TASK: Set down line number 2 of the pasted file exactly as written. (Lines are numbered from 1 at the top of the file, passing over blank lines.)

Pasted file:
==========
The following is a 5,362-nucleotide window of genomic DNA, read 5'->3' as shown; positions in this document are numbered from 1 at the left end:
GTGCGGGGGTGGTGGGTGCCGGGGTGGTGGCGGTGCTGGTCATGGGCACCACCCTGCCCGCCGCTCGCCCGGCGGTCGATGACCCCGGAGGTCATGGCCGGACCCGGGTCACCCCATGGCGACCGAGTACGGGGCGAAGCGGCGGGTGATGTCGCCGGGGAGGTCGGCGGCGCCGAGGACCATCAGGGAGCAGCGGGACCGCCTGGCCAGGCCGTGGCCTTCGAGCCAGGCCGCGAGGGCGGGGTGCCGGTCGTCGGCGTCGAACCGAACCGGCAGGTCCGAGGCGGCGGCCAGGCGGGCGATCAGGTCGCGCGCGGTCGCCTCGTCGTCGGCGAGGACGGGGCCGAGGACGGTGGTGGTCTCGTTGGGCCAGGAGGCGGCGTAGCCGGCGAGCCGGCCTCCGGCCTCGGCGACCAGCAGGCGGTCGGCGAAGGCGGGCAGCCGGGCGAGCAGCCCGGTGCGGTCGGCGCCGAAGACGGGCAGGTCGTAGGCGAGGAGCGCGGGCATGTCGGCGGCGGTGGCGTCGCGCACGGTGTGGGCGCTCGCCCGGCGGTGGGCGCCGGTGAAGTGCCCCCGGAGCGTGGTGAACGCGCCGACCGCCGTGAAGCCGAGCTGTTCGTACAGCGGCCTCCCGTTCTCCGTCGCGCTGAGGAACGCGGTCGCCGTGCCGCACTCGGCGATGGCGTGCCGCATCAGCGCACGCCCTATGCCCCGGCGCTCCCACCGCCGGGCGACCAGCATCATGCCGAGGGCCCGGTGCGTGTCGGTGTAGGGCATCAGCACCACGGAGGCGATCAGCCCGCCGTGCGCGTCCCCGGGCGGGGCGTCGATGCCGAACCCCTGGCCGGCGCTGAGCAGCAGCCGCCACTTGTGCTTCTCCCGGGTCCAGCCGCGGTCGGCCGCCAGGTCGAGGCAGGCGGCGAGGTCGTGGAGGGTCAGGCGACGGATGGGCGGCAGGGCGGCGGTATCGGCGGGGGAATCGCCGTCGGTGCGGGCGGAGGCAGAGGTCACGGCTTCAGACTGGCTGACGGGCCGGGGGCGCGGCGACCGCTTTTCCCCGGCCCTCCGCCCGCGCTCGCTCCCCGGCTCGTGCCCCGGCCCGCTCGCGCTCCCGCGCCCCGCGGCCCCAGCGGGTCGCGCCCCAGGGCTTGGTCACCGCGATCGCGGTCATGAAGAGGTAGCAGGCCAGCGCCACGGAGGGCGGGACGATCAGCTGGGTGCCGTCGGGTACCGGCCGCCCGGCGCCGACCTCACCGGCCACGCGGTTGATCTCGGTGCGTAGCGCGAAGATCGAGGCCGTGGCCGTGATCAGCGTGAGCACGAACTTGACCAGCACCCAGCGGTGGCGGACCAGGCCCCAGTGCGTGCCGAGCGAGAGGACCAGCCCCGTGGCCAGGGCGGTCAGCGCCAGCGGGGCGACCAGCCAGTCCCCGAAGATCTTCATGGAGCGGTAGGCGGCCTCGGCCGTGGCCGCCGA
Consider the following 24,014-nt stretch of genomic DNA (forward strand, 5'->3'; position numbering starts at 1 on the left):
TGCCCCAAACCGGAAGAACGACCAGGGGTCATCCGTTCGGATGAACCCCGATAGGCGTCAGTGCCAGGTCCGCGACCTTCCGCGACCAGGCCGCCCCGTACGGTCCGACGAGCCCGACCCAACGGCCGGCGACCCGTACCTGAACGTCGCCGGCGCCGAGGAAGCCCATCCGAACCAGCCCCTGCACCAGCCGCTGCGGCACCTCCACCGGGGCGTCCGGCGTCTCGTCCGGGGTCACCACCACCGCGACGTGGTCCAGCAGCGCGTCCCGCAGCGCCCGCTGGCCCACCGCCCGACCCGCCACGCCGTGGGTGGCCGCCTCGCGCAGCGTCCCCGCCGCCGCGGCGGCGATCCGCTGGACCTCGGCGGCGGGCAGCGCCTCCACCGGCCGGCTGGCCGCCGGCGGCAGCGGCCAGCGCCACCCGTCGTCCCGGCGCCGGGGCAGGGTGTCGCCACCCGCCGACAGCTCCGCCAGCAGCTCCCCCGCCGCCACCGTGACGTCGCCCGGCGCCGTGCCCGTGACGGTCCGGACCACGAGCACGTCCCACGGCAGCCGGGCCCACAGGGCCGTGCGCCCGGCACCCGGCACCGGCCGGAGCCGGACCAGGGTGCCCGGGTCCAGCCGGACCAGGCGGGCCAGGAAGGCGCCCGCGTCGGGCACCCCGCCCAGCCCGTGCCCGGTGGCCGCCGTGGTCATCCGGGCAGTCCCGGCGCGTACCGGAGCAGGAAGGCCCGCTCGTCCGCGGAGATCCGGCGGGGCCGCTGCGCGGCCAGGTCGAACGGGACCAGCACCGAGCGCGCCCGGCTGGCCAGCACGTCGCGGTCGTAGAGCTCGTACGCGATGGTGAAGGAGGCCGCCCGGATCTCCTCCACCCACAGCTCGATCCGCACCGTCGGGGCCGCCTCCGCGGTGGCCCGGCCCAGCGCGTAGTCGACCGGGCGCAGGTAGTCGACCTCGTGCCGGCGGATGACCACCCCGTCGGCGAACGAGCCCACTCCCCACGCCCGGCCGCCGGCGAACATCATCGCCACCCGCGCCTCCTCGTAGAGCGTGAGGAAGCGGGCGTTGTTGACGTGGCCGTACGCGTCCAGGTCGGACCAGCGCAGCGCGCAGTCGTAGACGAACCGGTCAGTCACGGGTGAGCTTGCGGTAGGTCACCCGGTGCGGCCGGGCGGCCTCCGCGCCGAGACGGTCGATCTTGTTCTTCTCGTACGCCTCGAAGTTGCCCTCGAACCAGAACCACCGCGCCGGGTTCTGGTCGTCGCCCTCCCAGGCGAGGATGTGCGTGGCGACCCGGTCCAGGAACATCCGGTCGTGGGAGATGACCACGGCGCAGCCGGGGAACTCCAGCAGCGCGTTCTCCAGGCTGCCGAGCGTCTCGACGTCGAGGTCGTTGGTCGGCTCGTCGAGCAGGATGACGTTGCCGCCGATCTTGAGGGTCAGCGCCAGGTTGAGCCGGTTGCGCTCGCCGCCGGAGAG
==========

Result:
GTGCGGGGGTGGTGGGTGCCGGGGTGGTGGCGGTGCTGGTCATGGGCACCACCCTGCCCGCCGCTCGCCCGGCGGTCGATGACCCCGGAGGTCATGGCCGGACCCGGGTCACCCCATGGCGACCGAGTACGGGGCGAAGCGGCGGGTGATGTCGCCGGGGAGGTCGGCGGCGCCGAGGACCATCAGGGAGCAGCGGGACCGCCTGGCCAGGCCGTGGCCTTCGAGCCAGGCCGCGAGGGCGGGGTGCCGGTCGTCGGCGTCGAACCGAACCGGCAGGTCCGAGGCGGCGGCCAGGCGGGCGATCAGGTCGCGCGCGGTCGCCTCGTCGTCGGCGAGGACGGGGCCGAGGACGGTGGTGGTCTCGTTGGGCCAGGAGGCGGCGTAGCCGGCGAGCCGGCCTCCGGCCTCGGCGACCAGCAGGCGGTCGGCGAAGGCGGGCAGCCGGGCGAGCAGCCCGGTGCGGTCGGCGCCGAAGACGGGCAGGTCGTAGGCGAGGAGCGCGGGCATGTCGGCGGCGGTGGCGTCGCGCACGGTGTGGGCGCTCGCCCGGCGGTGGGCGCCGGTGAAGTGCCCCCGGAGCGTGGTGAACGCGCCGACCGCCGTGAAGCCGAGCTGTTCGTACAGCGGCCTCCCGTTCTCCGTCGCGCTGAGGAACGCGGTCGCCGTGCCGCACTCGGCGATGGCGTGCCGCATCAGCGCACGCCCTATGCCCCGGCGCTCCCACCGCCGGGCGACCAGCATCATGCCGAGGGCCCGGTGCGTGTCGGTGTAGGGCATCAGCACCACGGAGGCGATCAGCCCGCCGTGCGCGTCCCCGGGCGGGGCGTCGATGCCGAACCCCTGGCCGGCGCTGAGCAGCAGCCGCCACTTGTGCTTCTCCCGGGTCCAGCCGCGGTCGGCCGCCAGGTCGAGGCAGGCGGCGAGGTCGTGGAGGGTCAGGCGACGGATGGGCGGCAGGGCGGCGGTATCGGCGGGGGAATCGCCGTCGGTGCGGGCGGAGGCAGAGGTCACGGCTTCAGACTGGCTGACGGGCCGGGGGCGCGGCGACCGCTTTTCCCCGGCCCTCCGCCCGCGCTCGCTCCCCGGCTCGTGCCCCGGCCCGCTCGCGCTCCCGCGCCCCGCGGCCCCAGCGGGTCGCGCCCCAGGGCTTGGTCACCGCGATCGCGGTCATGAAGAGGTAGCAGGCCAGCGCCACGGAGGGCGGGACGATCAGCTGGGTGCCGTCGGGTACCGGCCGCCCGGCGCCGACCTCACCGGCCACGCGGTTGATCTCGGTGCGTAGCGCGAAGATCGAGGCCGTGGCCGTGATCAGCGTGAGCACGAACTTGACCAGCACCCAGCGGTGGCGGACCAGGCCCCAGTGCGTGCCGAGCGAGAGGACCAGCCCCGTGGCCAGGGCGGTCAGCGCCAGCGGGGCGACCAGCCAGTCCCCGAAGATCTTCATGGAGCGGTAGGCGGCCTCGGCCGTGGCCGCCGA